15 July, 2019

Avoiding problems in electrohydraulic control systems design

21 June, 2019

By Jacob Paso, Delta Computer Systems Inc.


Closed-loop control gives machines great precision to apply force or lift heavy objects or follow very precise motion profiles. Set up incorrectly, however, an electrohydraulic linear motion system can be unstable and cause damage to products or be dangerous to people.

The key to unlocking the benefits of electrohydraulic control is understanding system requirements, selecting the proper system components, sizing them appropriately, and correctly programming and tuning the motion controller for optimal performance.

Selecting/sizing cylinders

Building a precisely controllable motion system is all about understanding the concepts of force and natural frequency. For a typical hydraulic motion system, the acceleration and velocity are limited by the available force, not the flow. In addition, the natural frequency of a system determines the maximum acceleration rate that it can achieve under control.

Where mistakes are often made is in cylinder diameter. Cylinder choice is crucial since both the force it can apply, and the natural frequency of the system are functions of the cylinder diameter. A common error is to use small diameter cylinders that are capable of moving very quickly under light loads. Unfortunately, under higher loads, the piston in a narrow cylinder provides too little surface area for hydraulic oil flow to push on to produce the required force. A small diameter cylinder acts like a hydraulic spring, resulting in a low natural frequency, especially if the system has a large mass. This can cause oscillation if the motion profile requires quick acceleration, or if the system exhibits stiction (static friction exceeds dynamic friction).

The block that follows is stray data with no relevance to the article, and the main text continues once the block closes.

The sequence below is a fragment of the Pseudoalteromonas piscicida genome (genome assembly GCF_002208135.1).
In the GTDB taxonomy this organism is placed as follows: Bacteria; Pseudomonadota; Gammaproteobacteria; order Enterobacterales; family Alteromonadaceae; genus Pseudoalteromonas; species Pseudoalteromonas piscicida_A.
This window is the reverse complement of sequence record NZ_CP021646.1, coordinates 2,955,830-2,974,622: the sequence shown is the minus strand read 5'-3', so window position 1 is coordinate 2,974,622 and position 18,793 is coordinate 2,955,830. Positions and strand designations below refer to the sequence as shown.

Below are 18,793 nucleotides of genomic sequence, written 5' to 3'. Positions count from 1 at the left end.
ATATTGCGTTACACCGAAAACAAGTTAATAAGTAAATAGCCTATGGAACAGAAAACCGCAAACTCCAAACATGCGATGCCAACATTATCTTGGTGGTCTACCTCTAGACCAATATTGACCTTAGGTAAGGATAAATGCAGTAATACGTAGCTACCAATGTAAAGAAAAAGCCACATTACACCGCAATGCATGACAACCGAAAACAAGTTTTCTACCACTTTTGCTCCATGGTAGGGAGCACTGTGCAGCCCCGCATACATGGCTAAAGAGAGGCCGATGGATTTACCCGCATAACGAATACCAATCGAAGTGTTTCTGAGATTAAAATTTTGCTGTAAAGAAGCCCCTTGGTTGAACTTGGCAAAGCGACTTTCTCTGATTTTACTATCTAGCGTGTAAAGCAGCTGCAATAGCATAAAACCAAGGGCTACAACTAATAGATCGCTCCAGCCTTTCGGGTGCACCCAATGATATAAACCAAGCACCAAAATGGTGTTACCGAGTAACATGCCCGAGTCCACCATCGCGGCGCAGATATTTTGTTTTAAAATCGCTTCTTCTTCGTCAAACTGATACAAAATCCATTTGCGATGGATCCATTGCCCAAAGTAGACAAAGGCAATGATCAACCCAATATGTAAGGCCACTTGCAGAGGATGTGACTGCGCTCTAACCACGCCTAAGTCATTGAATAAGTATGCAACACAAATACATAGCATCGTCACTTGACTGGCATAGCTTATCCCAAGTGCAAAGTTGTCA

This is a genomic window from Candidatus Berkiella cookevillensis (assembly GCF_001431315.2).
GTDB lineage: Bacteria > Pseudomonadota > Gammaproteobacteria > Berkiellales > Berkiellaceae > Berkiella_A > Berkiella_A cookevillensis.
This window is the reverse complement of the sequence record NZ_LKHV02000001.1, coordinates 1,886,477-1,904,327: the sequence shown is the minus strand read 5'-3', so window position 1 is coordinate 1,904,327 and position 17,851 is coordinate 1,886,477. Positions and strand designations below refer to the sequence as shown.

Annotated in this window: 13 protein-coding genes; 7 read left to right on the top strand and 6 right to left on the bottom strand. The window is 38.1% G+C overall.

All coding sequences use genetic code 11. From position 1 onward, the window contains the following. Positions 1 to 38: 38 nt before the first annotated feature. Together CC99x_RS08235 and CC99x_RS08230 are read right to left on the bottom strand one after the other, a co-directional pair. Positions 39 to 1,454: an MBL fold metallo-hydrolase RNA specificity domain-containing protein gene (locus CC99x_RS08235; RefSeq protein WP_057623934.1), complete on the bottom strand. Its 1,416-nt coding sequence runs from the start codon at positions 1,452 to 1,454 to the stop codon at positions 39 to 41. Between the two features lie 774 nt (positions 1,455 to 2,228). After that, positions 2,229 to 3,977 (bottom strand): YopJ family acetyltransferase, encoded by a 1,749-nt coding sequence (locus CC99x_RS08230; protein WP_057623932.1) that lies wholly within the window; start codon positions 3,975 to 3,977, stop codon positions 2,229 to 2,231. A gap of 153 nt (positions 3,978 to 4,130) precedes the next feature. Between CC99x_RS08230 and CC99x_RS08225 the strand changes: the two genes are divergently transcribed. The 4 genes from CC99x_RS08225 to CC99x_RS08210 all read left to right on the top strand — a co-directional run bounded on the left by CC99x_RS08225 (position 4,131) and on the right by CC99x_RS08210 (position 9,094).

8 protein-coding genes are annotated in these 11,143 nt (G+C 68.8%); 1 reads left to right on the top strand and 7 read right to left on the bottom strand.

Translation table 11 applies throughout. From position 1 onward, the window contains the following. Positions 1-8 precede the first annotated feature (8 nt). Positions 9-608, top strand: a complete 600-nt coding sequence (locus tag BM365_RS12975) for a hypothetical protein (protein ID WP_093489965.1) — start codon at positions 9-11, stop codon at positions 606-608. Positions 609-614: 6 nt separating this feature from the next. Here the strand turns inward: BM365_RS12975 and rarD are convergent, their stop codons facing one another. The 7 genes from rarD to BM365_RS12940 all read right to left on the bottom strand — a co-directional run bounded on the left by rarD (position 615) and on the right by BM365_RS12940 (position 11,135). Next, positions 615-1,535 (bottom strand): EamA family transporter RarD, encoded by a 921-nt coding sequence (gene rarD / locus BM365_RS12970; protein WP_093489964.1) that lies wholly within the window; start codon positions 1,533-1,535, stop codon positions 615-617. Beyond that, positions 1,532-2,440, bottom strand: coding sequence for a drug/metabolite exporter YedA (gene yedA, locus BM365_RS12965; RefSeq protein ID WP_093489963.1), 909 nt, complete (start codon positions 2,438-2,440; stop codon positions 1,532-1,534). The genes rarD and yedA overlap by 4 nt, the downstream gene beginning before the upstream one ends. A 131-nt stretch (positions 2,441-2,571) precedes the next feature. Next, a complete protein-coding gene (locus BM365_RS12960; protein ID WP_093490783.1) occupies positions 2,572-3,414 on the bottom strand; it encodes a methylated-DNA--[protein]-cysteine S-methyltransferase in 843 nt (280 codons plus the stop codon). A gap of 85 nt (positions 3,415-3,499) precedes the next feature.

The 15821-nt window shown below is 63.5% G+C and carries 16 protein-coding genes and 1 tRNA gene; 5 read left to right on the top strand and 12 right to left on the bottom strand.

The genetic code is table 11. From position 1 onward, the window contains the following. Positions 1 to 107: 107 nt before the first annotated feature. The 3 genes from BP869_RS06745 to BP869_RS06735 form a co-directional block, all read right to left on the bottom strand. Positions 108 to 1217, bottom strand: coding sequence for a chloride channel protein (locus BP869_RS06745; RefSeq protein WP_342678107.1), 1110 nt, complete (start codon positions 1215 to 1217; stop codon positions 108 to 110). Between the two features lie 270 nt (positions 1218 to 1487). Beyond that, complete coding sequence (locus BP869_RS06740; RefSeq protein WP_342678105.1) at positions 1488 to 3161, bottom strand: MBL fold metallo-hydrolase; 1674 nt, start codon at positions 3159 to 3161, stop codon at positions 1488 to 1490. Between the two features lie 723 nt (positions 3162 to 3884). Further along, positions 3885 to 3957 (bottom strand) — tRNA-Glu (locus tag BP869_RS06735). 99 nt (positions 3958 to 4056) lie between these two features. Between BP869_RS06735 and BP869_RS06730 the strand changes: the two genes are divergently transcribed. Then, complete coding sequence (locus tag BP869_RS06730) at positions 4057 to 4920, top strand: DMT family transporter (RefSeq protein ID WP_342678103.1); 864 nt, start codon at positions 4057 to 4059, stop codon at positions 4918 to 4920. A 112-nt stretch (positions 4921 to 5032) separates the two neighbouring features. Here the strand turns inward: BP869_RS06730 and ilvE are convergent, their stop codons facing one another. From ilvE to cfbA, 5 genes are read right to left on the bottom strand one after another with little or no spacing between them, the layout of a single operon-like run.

The natural frequency of a system is related to its stiffness. Because fluid is compressible, a fluid power system with a large bore is much stiffer than a system using a long, narrow cylinder. Hence, systems with larger bore diameters will not compress as much when accelerating and are capable of quicker controlled acceleration and deceleration. As a general rule, in order to be precisely controllable by a standard PID algorithm, the natural frequency of a cylinder acting on a particular load mass should be three to four times greater than the frequency at which the system is commanded to move.

Choosing pumps and accumulators

After the cylinders are chosen, the next step is to size the hydraulic pump correctly to provide fluid flow in order to support the required cylinder speed. If the pump is too large, fluid and energy may be wasted. If the flow is too small, the system won’t perform even with the correct cylinders. The optimal flow calculation is relatively simple: The required volume of oil flow matches the required change in internal volume of the cylinder over time. Because the flow is proportional to the square of the cylinder diameter, doubling cylinder diameter requires four times the flow.




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